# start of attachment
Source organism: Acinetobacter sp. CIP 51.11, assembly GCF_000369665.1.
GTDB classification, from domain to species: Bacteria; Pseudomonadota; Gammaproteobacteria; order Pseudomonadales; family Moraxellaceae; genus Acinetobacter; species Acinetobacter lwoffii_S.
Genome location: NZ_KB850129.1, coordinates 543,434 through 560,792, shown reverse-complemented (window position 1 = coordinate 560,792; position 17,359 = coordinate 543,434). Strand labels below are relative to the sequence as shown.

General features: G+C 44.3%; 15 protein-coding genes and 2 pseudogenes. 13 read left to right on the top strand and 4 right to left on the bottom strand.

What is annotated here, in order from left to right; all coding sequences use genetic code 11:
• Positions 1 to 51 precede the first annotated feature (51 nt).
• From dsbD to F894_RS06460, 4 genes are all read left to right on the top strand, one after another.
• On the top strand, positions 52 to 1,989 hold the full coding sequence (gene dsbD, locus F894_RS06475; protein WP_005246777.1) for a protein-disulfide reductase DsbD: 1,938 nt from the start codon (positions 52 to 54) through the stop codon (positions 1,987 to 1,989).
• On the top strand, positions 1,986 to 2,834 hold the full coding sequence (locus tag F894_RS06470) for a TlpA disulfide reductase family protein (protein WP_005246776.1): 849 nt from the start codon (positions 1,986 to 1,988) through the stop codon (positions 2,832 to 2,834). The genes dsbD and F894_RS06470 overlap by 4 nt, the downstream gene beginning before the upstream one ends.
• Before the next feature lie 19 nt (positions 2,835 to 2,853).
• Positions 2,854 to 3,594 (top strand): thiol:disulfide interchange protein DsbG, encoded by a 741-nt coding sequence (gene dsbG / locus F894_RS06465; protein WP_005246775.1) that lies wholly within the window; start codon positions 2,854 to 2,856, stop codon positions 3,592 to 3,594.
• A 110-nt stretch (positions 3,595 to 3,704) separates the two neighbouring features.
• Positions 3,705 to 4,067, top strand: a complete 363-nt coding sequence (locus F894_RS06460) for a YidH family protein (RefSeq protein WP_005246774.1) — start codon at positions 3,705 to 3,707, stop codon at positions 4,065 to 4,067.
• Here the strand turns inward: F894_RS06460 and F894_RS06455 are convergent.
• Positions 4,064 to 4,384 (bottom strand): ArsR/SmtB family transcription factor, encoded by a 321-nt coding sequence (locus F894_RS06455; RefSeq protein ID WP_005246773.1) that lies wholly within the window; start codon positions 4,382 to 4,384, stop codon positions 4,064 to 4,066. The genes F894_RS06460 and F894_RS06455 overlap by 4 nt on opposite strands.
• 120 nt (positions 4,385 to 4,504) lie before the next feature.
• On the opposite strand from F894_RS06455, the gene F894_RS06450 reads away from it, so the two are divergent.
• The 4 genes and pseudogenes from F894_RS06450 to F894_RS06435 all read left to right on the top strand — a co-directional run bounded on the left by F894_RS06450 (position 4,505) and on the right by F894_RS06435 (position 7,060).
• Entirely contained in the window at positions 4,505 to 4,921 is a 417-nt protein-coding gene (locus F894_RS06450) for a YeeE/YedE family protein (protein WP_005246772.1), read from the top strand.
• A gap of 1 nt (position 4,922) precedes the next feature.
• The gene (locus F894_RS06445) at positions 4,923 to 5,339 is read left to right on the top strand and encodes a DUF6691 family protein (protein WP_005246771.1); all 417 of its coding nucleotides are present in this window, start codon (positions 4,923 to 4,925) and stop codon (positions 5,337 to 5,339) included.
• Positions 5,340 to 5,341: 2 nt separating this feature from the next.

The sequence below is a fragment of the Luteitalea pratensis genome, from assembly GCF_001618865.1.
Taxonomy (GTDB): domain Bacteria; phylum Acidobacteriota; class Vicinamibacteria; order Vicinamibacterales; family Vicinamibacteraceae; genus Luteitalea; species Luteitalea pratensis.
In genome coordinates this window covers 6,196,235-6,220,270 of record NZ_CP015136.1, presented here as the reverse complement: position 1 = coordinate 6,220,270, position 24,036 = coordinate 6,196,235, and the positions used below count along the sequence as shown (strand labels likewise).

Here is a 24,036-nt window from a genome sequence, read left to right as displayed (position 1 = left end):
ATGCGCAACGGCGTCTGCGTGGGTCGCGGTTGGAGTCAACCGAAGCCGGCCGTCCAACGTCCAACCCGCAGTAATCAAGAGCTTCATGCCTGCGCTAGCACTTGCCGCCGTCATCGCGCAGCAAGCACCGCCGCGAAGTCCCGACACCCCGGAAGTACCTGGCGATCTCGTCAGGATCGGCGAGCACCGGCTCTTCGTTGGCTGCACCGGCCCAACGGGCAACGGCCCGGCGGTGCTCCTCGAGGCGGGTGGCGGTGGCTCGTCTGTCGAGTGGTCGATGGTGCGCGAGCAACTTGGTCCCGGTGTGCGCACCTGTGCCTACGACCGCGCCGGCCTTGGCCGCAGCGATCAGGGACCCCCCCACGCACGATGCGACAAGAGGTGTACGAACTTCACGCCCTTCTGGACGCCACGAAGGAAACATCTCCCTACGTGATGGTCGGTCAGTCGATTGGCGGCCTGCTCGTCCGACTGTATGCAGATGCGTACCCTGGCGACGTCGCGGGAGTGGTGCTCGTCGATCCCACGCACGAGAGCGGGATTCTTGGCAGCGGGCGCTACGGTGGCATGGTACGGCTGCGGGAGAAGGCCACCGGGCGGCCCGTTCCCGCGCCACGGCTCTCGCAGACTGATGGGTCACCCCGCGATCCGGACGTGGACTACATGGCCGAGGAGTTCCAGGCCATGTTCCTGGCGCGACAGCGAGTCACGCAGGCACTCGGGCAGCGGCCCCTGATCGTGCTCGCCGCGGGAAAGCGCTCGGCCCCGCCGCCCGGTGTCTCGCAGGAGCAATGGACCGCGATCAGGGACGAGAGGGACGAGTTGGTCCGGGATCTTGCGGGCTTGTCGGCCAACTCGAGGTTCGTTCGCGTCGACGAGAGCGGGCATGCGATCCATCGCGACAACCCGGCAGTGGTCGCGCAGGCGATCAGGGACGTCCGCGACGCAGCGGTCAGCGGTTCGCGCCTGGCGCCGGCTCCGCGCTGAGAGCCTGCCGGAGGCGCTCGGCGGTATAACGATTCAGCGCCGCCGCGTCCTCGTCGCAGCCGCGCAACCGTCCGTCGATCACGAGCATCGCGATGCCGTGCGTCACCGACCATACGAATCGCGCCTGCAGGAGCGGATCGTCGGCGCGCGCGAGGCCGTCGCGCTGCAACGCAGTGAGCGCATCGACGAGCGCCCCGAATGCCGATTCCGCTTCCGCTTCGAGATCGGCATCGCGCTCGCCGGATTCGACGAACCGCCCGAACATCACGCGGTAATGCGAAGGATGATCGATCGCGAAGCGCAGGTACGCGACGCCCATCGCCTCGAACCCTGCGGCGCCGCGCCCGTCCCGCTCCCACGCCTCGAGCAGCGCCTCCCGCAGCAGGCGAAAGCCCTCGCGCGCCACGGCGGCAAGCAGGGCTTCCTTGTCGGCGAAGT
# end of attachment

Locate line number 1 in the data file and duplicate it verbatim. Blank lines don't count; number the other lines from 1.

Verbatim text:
Source organism: Acinetobacter sp. CIP 51.11, assembly GCF_000369665.1.